A Canadian judge had a simple message Wednesday for Celadon Group as it prepared to sell off the headquarters of its shuttered Ontario trucking company: not so fast.
Ontario Superior Court Justice Glenn Hainey, in a brief preliminary ruling, said Celadon cannot sell its Hyndman Transport assets without his approval and warned that he could place Hyndman into receivership if it does not petition to have its U.S. Chapter 11 bankruptcy proceedings recognized in Canada.
Hainey issued a decision in response to a request from a lawyer representing more than 200 former employees and contractors of Ayr, Ontario-based Hyndman, who are seeking more than C$2 million in unpaid compensation.
While the decision doesn’t address the merits of the former employees’ claims, it all but ensures their adjudication through a Canadian legal process that can afford them better standing as creditors. It also will give them access to federal benefits.
“It’s encouraging,” Andrew J. Hatnay, the labor lawyer representing the former Hyndman personnel, told FreightWaves.
It also will provide for a potentially more accessible venue for Celadon’s Canadian creditors who otherwise face the prospect of pursuing claims in the U.S. proceedings.
Edmond Lamek, an attorney representing Hyndman Transport in Canada, did not respond to FreightWaves’ request for comment. His firm, DLA Piper, is representing Celadon in the U.S. Chapter 11 case.
A setback for Celadon, U.S creditors
The decision is a setback for Celadon and its U.S. creditors, who face a lengthier process on less favorable terms for securing any proceeds from the Canadian assets, which include the Hyndman headquarters and two terminals.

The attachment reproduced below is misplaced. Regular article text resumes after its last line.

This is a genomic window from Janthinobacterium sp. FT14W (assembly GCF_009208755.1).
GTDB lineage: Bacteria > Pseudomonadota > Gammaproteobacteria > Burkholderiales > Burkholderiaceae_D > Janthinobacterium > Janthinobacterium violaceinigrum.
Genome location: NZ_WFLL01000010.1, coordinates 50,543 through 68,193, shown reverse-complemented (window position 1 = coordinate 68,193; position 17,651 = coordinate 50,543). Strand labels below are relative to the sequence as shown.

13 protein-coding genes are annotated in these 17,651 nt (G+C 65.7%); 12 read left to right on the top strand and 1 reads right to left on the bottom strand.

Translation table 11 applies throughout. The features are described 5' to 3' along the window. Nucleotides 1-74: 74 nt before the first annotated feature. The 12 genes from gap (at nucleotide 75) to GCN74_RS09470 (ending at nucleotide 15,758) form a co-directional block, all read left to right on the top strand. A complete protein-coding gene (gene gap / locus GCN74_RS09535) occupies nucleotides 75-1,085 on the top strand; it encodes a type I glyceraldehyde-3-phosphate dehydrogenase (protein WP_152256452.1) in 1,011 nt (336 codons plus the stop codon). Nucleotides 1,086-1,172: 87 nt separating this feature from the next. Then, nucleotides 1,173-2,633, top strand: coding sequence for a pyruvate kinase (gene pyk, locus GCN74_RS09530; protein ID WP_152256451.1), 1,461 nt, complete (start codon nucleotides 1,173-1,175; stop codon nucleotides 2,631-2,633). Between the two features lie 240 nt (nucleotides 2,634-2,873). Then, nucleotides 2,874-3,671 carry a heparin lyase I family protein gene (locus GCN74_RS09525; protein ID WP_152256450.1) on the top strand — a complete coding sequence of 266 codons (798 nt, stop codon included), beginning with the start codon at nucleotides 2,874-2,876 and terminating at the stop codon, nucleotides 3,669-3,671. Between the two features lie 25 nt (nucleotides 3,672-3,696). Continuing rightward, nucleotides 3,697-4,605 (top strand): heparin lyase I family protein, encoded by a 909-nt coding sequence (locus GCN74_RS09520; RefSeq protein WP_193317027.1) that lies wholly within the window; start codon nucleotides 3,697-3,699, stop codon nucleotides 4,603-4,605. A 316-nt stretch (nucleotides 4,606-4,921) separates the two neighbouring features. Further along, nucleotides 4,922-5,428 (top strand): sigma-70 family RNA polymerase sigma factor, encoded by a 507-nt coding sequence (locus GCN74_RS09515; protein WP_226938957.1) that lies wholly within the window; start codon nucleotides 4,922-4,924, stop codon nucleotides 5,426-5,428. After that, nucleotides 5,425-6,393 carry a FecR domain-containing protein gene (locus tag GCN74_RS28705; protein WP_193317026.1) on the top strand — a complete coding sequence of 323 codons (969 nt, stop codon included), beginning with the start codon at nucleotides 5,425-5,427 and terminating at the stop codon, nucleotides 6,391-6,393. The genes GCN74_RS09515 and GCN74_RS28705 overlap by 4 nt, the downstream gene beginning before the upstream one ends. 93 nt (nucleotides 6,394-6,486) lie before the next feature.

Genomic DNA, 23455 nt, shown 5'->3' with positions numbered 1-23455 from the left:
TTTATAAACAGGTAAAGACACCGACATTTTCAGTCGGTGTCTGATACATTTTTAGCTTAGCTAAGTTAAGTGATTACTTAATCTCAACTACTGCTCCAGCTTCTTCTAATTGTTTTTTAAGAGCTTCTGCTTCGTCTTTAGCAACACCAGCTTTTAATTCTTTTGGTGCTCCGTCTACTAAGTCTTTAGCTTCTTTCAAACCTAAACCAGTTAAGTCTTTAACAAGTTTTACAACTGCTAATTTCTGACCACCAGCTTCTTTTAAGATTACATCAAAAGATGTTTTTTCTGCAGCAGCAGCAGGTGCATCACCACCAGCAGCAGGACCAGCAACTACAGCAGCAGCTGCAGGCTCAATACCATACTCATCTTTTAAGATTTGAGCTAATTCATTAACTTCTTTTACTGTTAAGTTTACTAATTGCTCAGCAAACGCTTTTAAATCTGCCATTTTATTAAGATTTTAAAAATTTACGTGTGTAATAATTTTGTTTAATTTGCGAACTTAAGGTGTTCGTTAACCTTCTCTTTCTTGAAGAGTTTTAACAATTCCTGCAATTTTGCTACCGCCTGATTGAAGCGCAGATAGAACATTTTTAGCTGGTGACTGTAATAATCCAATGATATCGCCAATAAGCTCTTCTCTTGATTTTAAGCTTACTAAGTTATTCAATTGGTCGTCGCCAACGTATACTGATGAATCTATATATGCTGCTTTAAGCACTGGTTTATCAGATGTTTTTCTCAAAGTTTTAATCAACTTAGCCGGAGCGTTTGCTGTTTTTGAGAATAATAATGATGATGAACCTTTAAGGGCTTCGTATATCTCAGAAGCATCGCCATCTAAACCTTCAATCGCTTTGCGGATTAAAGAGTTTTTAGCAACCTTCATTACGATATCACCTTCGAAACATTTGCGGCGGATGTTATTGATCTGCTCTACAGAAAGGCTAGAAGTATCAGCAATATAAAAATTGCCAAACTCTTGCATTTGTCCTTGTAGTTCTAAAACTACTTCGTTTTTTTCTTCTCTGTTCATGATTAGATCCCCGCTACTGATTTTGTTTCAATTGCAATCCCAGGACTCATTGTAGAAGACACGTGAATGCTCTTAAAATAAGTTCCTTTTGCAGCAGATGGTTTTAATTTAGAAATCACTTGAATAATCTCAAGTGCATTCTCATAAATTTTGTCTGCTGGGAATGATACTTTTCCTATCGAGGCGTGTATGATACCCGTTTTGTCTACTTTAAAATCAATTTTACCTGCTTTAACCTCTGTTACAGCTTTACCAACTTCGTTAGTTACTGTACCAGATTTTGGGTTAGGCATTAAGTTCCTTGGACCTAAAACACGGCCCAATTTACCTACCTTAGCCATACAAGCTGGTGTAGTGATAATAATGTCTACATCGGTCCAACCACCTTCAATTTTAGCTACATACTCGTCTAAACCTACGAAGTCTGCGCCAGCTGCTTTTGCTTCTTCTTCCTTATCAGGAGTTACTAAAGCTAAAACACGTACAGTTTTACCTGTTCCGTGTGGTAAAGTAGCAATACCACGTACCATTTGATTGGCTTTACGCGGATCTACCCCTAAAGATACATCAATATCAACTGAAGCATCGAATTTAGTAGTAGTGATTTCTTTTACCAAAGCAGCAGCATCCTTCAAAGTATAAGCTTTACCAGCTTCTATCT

Hatnay petitioned the court on Tuesday after Celadon’s plans to sell Hyndman’s headquarters emerged in U.S. court filings. Proceeds from the C$12 million sale were set to be disbursed under the terms of the U.S. court.
Hainey’s decision suggested he was unmoved by a U.S. federal bankruptcy judge’s decision to approve Celadon’s sale of Hyndman’s headquarters to an Ontario real estate investment firm.
He noted that his court, the Commercial List, which handles some of Canada’s largest and most complex corporate litigation, must approve the transaction “despite the sale proceedings underway in the U.S. proceedings of the U.S. debtors.”
Lawyer: ‘They’ve ignored Canada altogether”
If Celadon does petition for recognition of the U.S. proceedings, its lawyers will likely have to explain why it didn’t do so sooner. That delay also could make Hainey or a judge on a higher court hesitant to let a foreign proceeding set the terms for any Canadian interests, namely the former employees and other creditors.
Hatnay, who has represented former employees in other cross-border bankruptcies, said Celadon’s avoidance of the Canadian court system is unusual in the aftermath of Hyndman’s Dec. 9 shutdown.
“They’ve ignored Canada altogether. This is aggressive. It’s troubling from many perspectives,” Hatnay said.